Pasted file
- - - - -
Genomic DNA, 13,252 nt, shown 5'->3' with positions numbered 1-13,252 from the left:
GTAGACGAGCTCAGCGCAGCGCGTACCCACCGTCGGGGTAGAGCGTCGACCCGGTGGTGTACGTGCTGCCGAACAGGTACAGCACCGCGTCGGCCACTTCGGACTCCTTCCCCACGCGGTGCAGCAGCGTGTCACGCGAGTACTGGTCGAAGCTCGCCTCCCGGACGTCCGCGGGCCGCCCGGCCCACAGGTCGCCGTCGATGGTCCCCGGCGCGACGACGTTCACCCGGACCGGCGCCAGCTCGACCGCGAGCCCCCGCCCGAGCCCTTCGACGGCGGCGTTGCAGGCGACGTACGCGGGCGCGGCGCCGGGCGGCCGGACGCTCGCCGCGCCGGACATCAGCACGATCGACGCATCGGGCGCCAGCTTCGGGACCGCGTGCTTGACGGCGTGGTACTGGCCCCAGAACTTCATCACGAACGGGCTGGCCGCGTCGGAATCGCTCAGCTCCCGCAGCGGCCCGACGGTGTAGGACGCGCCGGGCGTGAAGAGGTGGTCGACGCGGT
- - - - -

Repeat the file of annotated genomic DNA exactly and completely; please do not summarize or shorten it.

Genomic DNA, 13,252 nt, shown 5'->3' with positions numbered 1-13,252 from the left:
GTAGACGAGCTCAGCGCAGCGCGTACCCACCGTCGGGGTAGAGCGTCGACCCGGTGGTGTACGTGCTGCCGAACAGGTACAGCACCGCGTCGGCCACTTCGGACTCCTTCCCCACGCGGTGCAGCAGCGTGTCACGCGAGTACTGGTCGAAGCTCGCCTCCCGGACGTCCGCGGGCCGCCCGGCCCACAGGTCGCCGTCGATGGTCCCCGGCGCGACGACGTTCACCCGGACCGGCGCCAGCTCGACCGCGAGCCCCCGCCCGAGCCCTTCGACGGCGGCGTTGCAGGCGACGTACGCGGGCGCGGCGCCGGGCGGCCGGACGCTCGCCGCGCCGGACATCAGCACGATCGACGCATCGGGCGCCAGCTTCGGGACCGCGTGCTTGACGGCGTGGTACTGGCCCCAGAACTTCATCACGAACGGGCTGGCCGCGTCGGAATCGCTCAGCTCCCGCAGCGGCCCGACGGTGTAGGACGCGCCGGGCGTGAAGAGGTGGTCGACGCGGT